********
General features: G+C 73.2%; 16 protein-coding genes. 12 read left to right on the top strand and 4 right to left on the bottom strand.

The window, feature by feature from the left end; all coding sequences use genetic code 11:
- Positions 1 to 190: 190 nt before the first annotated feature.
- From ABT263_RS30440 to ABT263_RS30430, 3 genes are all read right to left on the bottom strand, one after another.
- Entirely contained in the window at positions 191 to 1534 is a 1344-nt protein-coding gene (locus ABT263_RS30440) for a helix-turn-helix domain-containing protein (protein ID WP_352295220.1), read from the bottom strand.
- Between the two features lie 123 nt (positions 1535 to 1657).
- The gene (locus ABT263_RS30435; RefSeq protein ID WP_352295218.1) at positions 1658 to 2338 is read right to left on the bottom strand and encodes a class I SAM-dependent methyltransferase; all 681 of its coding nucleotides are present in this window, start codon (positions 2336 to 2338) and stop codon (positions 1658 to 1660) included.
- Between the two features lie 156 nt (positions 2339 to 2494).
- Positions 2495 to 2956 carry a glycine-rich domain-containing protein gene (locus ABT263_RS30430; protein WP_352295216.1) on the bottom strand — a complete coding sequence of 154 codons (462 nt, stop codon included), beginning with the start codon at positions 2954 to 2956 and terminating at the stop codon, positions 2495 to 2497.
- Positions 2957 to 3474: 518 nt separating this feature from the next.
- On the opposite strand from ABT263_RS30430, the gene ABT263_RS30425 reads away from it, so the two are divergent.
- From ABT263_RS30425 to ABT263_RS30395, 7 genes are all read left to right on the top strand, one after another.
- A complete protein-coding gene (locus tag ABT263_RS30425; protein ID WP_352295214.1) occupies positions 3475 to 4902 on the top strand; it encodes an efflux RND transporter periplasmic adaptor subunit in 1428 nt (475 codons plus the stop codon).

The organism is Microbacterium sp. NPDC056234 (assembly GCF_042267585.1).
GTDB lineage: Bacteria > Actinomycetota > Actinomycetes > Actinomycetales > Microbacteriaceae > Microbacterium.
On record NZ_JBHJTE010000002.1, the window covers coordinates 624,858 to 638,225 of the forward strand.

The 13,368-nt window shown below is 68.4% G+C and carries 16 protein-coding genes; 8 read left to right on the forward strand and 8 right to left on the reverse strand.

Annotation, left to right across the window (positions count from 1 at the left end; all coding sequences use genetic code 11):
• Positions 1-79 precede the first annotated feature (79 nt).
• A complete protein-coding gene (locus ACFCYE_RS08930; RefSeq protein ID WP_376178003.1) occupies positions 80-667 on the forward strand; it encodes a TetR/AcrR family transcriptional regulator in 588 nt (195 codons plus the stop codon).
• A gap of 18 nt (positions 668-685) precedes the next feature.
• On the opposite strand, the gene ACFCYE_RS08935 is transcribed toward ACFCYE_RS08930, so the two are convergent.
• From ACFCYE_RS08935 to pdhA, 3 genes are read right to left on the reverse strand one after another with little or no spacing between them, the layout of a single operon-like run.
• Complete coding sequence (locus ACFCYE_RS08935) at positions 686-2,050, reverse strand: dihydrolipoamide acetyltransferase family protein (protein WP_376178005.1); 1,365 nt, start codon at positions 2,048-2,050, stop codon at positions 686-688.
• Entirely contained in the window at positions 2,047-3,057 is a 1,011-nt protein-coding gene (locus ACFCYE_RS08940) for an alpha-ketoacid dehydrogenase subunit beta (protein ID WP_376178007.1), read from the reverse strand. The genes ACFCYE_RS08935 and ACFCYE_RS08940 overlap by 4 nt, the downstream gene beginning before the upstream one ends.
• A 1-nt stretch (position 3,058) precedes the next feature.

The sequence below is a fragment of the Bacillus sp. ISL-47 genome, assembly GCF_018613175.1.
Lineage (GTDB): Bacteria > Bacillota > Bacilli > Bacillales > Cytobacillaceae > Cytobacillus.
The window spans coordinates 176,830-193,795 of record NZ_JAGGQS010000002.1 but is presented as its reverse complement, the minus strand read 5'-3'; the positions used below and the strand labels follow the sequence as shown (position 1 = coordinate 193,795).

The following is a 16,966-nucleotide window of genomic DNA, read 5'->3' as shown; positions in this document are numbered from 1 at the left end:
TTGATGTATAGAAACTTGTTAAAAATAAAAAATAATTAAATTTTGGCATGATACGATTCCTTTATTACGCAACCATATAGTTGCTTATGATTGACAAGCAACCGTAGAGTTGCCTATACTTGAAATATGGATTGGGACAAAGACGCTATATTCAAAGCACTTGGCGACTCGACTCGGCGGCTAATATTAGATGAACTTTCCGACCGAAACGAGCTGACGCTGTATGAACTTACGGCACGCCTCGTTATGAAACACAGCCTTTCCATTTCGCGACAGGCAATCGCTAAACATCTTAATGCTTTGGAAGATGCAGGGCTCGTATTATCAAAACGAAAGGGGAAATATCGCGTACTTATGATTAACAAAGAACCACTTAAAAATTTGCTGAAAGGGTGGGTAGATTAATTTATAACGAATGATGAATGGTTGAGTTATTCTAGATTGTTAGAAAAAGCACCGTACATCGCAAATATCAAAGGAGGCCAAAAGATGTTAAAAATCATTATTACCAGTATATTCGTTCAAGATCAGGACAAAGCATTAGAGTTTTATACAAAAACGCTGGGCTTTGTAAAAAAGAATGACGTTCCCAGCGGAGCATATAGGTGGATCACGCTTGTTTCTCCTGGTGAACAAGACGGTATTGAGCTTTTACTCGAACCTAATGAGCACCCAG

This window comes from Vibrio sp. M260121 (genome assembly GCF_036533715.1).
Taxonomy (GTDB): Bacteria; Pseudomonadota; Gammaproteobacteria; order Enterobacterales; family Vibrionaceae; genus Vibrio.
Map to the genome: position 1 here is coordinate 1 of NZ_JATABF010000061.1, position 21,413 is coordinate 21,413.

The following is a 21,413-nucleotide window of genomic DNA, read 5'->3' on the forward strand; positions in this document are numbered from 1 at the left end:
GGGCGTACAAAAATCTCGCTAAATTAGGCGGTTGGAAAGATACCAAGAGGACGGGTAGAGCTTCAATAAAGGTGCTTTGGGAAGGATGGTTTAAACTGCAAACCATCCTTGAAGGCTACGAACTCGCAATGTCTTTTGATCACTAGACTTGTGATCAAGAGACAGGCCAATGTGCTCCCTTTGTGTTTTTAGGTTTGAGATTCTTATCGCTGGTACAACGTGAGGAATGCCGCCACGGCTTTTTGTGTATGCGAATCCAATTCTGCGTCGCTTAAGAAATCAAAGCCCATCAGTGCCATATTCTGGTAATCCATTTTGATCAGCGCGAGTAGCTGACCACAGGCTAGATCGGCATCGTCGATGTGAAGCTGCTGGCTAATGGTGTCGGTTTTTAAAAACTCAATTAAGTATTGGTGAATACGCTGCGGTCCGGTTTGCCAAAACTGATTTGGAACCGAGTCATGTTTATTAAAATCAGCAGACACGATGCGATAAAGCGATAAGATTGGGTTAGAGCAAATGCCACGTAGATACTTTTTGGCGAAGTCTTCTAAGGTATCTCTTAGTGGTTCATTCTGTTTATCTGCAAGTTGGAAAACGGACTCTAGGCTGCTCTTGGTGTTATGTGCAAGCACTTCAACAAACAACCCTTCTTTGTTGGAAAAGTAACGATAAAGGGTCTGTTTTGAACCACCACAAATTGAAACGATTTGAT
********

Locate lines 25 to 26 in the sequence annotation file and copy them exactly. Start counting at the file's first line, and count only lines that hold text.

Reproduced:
• Entirely contained in the window at positions 2,047-3,057 is a 1,011-nt protein-coding gene (locus ACFCYE_RS08940) for an alpha-ketoacid dehydrogenase subunit beta (protein ID WP_376178007.1), read from the reverse strand. The genes ACFCYE_RS08935 and ACFCYE_RS08940 overlap by 4 nt, the downstream gene beginning before the upstream one ends.
• A 1-nt stretch (position 3,058) precedes the next feature.